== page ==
7 August 2023

First Looks: Louis brings French fine dining to Barton

| Lucy Ridge
Creamy dish with a ring of clams

The spanner crab cannelloni was a menu highlight. Photo: Lucy Ridge.

Louis is the much-anticipated venue from beloved Canberra chef Ben Willis and the DOMA Hotel Group in Barton. The fine dining French restaurant takes the space formerly occupied by Buvette, and opened in June.

Arriving a few minutes early for our dinner booking, we’re invited to sit in the bar and enjoy a drink. The bar feels warm and old world-y without being outdated. The quirky leather couches are raised to suit the high top tables, and small lamps emit a warm glow.

I choose a Stone Fruit Charlie Chaplin, which has a base of West Winds Davidson plum gin and peach liqueur. It’s fruity and a little sweet with a nice lime citrus kick. My friend has a Rum Manhattan, complete with a maraschino cherry.

Cocktail next to menu

The stone fruit Charlie Chaplin is a fruity gin cocktail at Louis. Photo: Lucy Ridge.

Moving to the restaurant, we peruse the menu, which is divided into appetisers, entree, main and dessert, with sides and a cheese course also available. It’s a deliberate move away from modern share-style menus back to a classic Mediterranean French bistro way of dining.

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The menu states that it is the seasonal winter menu, although there are a surprising number of dishes that feature out-of-season ingredients. The list of classic French dishes challenges my proficiency in menu-French and we need clarification on a few items – and sneakily Google one or two others.

We start with prawn croustillant with rouille (prawn deep fried in crisp pastry served with a saffron yellow mayonnaise) and smoked eel with Avruga caviar in a chickpea pancake. Both are elegantly simple bites with bold flavours.

Crisp prawn with yellow mayonaisse

Prawn croustillant and smoked eel in chickpea pancake are two very tasty appetisers. Photo: Lucy Ridge.

For entree I have spanner crab cannelloni, which is surrounded by a ring of clams in a delicate and creamy bourride sauce. The crab filling is almost spongey in consistency, and the pasta is perfectly al dente. The clams are so delicious that despite the elegant surrounds I surreptitiously use my fingers to slurp the remaining sauce from the shells. It’s an old-school dish but despite its quirky retro presentation it doesn’t feel outdated: the flavours are vibrant and it’s meticulously well made.

My friend orders the duck breast, which comes with a medallion of duck sausage and beetroot served on French puy lentils. The duck breast is deliciously juicy and the sausage is flavourful and well seasoned. The sweet beetroot is contrasted nicely with a scattering of bitter radicchio leaves and the lentils are dripping with a rich jus that begs to be mopped up with bread.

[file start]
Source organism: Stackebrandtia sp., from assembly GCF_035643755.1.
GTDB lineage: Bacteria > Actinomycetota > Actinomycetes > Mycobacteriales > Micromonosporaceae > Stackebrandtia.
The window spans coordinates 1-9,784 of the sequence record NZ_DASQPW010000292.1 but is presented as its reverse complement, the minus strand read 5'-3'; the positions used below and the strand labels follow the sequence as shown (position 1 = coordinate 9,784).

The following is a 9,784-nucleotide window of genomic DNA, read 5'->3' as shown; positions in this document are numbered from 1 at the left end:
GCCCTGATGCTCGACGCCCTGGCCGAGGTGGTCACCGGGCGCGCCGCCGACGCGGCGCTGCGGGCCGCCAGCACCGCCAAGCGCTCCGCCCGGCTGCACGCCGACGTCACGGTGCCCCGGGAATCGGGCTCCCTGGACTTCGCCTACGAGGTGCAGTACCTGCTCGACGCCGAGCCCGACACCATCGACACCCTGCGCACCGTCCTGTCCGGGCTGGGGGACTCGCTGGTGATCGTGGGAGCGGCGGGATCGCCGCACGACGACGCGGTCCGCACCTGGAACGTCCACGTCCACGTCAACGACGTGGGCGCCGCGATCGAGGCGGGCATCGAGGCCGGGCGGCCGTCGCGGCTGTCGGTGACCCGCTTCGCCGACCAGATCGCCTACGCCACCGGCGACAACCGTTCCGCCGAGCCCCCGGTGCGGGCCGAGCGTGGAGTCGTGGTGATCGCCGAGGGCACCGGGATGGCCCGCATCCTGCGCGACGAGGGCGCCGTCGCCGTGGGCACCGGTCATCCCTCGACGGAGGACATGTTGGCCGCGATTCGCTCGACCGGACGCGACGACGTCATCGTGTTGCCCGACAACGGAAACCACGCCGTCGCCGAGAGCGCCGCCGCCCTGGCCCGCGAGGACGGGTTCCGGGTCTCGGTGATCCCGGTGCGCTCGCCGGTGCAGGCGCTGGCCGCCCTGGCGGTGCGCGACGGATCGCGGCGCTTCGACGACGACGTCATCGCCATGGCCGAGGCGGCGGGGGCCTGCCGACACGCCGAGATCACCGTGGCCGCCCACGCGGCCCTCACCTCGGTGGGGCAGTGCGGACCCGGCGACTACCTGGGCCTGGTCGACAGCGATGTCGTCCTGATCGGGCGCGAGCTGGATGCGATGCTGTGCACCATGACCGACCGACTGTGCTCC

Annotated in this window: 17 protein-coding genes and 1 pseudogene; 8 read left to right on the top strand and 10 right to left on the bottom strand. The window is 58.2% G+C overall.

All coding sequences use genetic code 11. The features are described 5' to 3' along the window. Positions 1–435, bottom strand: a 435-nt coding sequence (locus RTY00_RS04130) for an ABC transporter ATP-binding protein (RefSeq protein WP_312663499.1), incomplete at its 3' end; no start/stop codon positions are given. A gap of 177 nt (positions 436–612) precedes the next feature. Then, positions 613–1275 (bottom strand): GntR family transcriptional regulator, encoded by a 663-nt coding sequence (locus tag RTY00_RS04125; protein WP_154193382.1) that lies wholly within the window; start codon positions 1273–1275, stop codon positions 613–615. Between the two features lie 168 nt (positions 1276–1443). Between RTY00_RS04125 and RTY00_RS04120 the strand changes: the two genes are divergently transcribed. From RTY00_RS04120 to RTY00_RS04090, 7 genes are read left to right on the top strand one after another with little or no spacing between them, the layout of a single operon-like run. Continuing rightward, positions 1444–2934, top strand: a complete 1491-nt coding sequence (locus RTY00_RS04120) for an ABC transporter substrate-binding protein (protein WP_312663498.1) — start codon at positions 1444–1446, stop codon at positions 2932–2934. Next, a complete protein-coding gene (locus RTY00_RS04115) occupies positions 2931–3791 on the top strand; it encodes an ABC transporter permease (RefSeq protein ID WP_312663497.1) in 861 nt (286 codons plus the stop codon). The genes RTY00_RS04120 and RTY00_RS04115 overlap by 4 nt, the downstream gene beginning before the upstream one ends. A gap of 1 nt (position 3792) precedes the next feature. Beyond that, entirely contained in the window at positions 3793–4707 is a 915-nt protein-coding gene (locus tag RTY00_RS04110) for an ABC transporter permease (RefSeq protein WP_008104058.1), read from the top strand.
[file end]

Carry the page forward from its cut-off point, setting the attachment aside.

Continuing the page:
Duck dish

The duck entree was well balanced and had a lovely rich jus, which we enjoyed mopping up with bread. Photo: Lucy Ridge.

There’s a small but satisfactory list of wines available by the glass and a much longer list of bottles. I enjoy a French Chenin Blanc with our entrees and ordered a South Australian Nero D’Avola to accompany our mains.

We have the Murray cod, which comes with tasty herb dumplings and a velvety sauce, and the 250g rib-eye steak with mustard butter. I’m a little surprised that we were served two thin slices of steak rather than one larger piece, however, this may be a choice based on the French style and the meat was still cooked rare, as requested.

The mustard butter sauce is intense, but the side of cos hearts cut through the richness with fresh herbs and an acidic dressing.

Piece of cod with herb dumpling

The Murray cod is served with a ‘veloute’ sauce and herb dumplings. Photo: Lucy Ridge.

While the entrees showed a mastery of multiple techniques – some quite complex – the mains were so deliberately simple in contrast I was left a little underwhelmed. Considering that they come with a hefty price tag, I would have expected a few more elements to the dish or a more impressive presentation, however it does align with the Louis ethos of ‘elegant simplicity’.

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For dessert we share the mandarin trifle, which is absolutely divine. White chocolate cream, airy sponge, crisp honeycomb and a sweet mandarin curd are topped with a tart mandarin sorbet. We were well and truly full by this point but couldn’t resist having just one more bite, and then another.

Mandarin trifle in small glass dish

The mandarin trifle was a triumph. Photo: Lucy Ridge.

The service at Louis is attentive with a high standard of professionalism. The staff are knowledgeable about the menu, helpful and prompt. The tables in the restaurant are spaced apart, and the noise is kept to a reasonable level.

It’s clear that there has been some thought put into making an older crowd comfortable in the space, although there was a mix of old and young guests the evening we visited.

Interior bar at Louis, Hotel Realm

The bar at Louis. Photo: Romello Pereira.

Louis will appeal to those who prefer a more formal dining style and it’s an excellent example of classic French cuisine. Perfect for a special occasion meal.

Louis is located at 18 National Circuit, Barton under Hotel Realm.
They are open for dinner from Monday to Saturday from 5 pm, and for lunch on Thursday and Friday between 11:30 am and 3 pm. The bar opens from 4:30 pm for drinks and bar snacks.
Book online via the Louis website, and follow Louis on Facebook or Instagram.

Original Article published by Lucy Ridge on Riotact.

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